The determination of piston position by means of microwaves is based on the following principle: an electromagnetic wave of a suitable frequency is launched into the cylinder. The cylinder itself serves as the conducting structure for the wave. The wave is propagated in the cylinder until it encounters the piston serving as the reflection body. The largest part of the electromagnetic wave is reflected at the piston, since the piston show an electrical behavior much like a short-circuit. The reflected wave returns through the cylinder and is received from the cylinder by the same structure used for launching. The phase angle between the launched and the reflected signal is then measured. If the piston changes position, the path length traveled by the electromagnetic wave inside the piston also changes. The change in path length causes a change in the signal propagation delay and therefore also a change in the phase angle between incoming and reflected wave. Therefore, the phase angle between incoming and reflected signal can be used as a measure of the position of the piston. The relationship between piston position and phase angle φ is described by the following equation:
in which φ0 is a phase offset, which is determined mainly by the supply lines and the launching. φ0 is constant and thus has no influence on the actual measurement of position. The equation shown above also determines the accuracy of the phase measurement that is required to be able to achieve a predetermined accuracy in the position measurement.
Since it is not possible in a phase measurement to distinguish between phase angles of φ and φ+n×360° as a matter of principle, the use of only one frequency would allow measurements on cylinders only up to a maximal piston stroke <λ/2. In contrast, the use of two or more frequencies allows measurements on pistons with substantial larger length to be made. If two frequencies are used, the wavelengths must not be too different. The following applies to the wavelengths for a cylinder of length 1:
Since the phase angle of the reflected signal cannot be measured directly such that the voltage measured at a mixing transformer output is not directly proportional to the piston position, a suitable algorithm for the position search is needed. Since the output signals is repeated periodically, it is most important to ensure that the position search proceeds unambiguously, i.e. it must be possible to determine unambiguously which period the piston is in. One possibility for determining the position involves recording many measuring values during a frequency sweep. These measuring values are subsequently transformed into the frequency domain by means of a FFT or DFT. The position of the peak of the spectrum thus generated can then be used to determine the position of the piston. As long as no sub-sampling is permitted during the recording of the measuring values, any ambiguity is excluded in this procedure. Moreover, piston position values are obtained in this procedure without having to record a position table. As a disadvantage, the procedure requires the recording of a relatively large number of measuring values and relatively extensive calculation efforts.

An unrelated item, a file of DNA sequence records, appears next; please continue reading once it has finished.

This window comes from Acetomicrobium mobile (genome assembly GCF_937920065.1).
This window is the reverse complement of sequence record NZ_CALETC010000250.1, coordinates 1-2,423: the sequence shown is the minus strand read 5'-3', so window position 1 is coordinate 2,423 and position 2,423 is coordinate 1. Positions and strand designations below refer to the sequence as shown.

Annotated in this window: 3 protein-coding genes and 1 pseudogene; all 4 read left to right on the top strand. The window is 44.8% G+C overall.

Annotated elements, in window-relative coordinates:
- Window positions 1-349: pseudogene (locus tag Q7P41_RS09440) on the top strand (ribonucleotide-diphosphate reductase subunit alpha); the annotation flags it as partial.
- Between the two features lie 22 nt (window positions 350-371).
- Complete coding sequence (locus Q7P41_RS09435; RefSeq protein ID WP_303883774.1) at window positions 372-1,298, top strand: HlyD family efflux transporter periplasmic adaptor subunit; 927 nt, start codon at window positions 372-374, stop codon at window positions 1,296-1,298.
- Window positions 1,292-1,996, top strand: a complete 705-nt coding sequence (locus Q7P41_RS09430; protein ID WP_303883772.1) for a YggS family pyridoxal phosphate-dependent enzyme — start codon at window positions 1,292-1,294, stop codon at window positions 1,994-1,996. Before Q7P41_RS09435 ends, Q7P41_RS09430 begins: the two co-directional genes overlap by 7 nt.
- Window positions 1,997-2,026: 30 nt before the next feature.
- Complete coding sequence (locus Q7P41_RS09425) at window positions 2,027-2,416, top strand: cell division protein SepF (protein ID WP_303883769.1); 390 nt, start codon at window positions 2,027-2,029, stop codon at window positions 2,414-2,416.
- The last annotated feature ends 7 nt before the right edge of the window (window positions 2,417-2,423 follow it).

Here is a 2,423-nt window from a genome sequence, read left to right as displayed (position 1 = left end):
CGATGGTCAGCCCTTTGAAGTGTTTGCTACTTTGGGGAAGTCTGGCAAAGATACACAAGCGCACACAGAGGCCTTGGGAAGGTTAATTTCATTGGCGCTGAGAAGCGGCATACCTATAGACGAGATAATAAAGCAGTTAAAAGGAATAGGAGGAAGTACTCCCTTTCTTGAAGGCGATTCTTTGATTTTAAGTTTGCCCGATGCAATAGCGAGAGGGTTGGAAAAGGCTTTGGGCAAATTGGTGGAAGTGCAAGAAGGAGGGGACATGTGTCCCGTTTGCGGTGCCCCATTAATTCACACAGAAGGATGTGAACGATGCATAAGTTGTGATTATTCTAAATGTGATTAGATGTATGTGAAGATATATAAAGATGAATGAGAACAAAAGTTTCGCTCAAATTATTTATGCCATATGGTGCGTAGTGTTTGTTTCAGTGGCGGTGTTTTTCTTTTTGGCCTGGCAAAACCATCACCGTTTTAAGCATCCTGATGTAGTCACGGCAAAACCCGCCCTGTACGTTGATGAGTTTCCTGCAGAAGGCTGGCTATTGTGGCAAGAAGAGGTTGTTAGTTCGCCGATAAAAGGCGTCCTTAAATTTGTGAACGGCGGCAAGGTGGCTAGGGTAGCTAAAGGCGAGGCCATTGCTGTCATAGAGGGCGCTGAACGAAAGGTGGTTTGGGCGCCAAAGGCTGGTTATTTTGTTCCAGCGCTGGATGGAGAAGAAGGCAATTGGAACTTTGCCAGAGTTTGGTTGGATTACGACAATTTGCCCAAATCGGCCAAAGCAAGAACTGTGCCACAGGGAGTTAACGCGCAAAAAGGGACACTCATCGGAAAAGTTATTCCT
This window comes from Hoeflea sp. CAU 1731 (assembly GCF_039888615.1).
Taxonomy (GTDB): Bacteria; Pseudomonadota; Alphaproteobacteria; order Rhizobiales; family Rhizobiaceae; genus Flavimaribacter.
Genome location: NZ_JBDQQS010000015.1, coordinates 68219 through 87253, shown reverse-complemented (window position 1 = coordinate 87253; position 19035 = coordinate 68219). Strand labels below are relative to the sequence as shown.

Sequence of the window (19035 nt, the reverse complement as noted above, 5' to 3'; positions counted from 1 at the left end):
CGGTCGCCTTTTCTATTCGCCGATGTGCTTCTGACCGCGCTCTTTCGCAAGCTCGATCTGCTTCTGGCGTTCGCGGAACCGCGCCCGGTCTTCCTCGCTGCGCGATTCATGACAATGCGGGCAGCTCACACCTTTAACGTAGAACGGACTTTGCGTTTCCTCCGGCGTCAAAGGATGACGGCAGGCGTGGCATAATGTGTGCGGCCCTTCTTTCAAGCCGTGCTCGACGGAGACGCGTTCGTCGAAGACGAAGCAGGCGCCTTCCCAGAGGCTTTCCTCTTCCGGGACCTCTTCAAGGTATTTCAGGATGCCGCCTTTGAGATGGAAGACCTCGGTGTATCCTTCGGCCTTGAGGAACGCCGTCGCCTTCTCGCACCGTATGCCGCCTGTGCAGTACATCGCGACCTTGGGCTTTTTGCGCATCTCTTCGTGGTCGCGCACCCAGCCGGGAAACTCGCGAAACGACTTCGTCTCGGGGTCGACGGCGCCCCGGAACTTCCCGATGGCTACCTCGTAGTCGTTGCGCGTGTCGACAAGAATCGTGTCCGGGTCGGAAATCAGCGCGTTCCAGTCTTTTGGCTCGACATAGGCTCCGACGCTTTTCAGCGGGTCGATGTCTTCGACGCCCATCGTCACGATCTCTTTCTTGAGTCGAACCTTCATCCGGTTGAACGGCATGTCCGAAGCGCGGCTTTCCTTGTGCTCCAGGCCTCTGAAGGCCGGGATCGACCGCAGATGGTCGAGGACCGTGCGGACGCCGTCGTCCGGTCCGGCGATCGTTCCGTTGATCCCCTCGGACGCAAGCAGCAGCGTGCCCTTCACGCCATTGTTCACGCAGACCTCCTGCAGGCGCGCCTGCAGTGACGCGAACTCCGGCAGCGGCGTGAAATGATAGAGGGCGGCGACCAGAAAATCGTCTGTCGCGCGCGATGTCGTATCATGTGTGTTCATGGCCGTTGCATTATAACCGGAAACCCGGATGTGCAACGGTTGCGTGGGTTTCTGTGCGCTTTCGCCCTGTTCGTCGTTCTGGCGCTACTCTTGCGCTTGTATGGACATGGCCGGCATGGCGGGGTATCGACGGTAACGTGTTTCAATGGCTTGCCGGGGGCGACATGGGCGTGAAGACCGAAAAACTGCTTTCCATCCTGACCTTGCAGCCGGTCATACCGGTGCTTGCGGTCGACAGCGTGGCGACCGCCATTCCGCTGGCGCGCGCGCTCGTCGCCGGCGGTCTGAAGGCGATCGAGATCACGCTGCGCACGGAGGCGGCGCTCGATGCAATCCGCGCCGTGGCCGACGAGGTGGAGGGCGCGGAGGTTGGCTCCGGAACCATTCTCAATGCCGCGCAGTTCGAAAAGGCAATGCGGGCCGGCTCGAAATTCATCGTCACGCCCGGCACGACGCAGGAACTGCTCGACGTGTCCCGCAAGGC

Another possibility is to measure at few frequencies only and determine the position of the piston by means of position tables. This simply involves a comparison of the measured values to the values of the points in the position table. The position thus determined corresponds to the value in the table which corresponds most closely to the measured values. A disadvantage of this procedure is that it may be associated with ambiguities. Since a direct phase measurement is not performed, ambiguity cannot be prevented by complying with the condition shown above. Detailed investigations show that the use of only two measuring frequencies always results in points with identical measured values if the length of the cylinder exceed λ/2. Since this will be the case in most practical applications, it is advisable to work with at least three frequencies. If the three frequencies are selected wisely, there will no longer be positions in which all three measured values are identical. However, the values measured at two piston positions must differ by a minimal difference in order to ensure the lack of ambiguity in the presence of certain measuring errors. It may therefore be advantageous to use more than three frequencies, especially when working with large cylinder lengths. This provides the additional benefit of greater measuring accuracy since the noise or measuring error occurring at only one frequency are suppressed.
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|U.S. Classification||385/147, 385/12|
|International Classification||G02B6/00, G01B15/00, F15B15/28|
|Cooperative Classification||H01P5/103, G01B7/14, G01B7/023, F15B15/2869, H01Q1/225|
|European Classification||F15B15/28C, G01B7/14, G01B7/02B, H01Q1/22E, H01P5/103, F15B15/28C50|
|May 6, 2005||AS||Assignment|
Owner name: MIKROWELLEN-TECHNOLOGIE UND SENSOREN GMBH, GERMANY
Free format text: ASSIGNMENT OF ASSIGNORS INTEREST;ASSIGNOR:TRUMMER, GUNTHER;REEL/FRAME:015982/0165
Effective date: 20050112
|Dec 19, 2006||CC||Certificate of correction|
|Apr 24, 2007||AS||Assignment|
Owner name: ASTYX GMBH, GERMANY
Free format text: CHANGE OF NAME;ASSIGNOR:MIKROWELLEN-TECHNOLOGIE UND SENSOREN GMBH;REEL/FRAME:019204/0219
Effective date: 20060529
|Feb 18, 2010||FPAY||Fee payment|
Year of fee payment: 4
|Feb 17, 2014||FPAY||Fee payment|
Year of fee payment: 8